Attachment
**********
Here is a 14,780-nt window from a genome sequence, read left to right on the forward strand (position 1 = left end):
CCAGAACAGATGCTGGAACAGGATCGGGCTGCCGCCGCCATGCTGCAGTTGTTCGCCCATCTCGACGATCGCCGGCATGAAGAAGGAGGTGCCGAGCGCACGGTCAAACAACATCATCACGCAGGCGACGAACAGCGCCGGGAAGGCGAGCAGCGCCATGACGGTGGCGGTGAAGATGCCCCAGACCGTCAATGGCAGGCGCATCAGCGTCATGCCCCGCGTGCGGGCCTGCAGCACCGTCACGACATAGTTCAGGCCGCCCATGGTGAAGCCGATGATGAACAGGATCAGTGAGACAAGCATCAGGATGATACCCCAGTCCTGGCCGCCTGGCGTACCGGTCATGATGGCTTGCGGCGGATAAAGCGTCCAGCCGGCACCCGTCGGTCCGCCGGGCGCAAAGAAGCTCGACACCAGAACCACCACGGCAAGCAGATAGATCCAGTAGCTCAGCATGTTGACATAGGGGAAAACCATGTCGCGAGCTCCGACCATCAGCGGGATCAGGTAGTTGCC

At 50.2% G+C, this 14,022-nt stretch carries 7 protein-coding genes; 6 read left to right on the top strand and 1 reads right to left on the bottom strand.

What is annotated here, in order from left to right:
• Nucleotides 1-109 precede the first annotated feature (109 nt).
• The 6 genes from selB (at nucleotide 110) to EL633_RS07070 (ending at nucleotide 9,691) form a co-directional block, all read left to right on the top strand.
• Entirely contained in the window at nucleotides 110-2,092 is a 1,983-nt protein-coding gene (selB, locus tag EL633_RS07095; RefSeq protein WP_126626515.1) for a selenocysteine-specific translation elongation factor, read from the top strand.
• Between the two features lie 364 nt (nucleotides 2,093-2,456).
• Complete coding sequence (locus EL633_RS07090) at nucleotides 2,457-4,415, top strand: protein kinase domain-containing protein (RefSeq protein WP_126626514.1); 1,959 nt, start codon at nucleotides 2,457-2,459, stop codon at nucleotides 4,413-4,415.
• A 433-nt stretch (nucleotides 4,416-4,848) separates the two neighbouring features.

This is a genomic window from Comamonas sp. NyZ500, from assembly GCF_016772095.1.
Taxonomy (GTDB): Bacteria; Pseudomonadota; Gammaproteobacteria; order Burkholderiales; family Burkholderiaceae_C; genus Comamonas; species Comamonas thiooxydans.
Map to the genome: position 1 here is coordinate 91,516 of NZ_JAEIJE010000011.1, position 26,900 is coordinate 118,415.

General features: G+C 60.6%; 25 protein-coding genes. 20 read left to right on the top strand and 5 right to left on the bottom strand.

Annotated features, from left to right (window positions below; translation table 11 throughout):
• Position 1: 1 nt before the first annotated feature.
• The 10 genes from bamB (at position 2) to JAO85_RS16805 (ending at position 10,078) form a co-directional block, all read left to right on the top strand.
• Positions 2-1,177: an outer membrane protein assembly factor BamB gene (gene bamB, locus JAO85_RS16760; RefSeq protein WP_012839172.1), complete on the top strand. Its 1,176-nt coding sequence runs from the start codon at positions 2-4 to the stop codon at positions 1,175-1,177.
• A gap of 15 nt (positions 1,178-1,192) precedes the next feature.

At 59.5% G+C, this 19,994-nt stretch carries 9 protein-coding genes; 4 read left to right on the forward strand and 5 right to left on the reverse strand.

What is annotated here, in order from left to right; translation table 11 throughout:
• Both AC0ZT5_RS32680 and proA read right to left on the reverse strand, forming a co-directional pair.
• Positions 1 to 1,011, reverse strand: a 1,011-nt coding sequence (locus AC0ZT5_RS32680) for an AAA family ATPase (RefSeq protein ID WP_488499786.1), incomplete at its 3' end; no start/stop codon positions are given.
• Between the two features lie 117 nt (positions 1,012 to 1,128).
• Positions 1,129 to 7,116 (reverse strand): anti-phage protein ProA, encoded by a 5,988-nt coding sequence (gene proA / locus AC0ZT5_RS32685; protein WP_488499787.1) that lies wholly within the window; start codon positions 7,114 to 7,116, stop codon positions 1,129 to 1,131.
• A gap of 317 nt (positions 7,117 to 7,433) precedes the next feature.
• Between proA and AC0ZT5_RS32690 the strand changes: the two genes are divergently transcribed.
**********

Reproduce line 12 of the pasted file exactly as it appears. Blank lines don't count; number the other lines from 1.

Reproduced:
Taxonomy (GTDB): Bacteria; Pseudomonadota; Gammaproteobacteria; order Burkholderiales; family Burkholderiaceae_C; genus Comamonas; species Comamonas thiooxydans.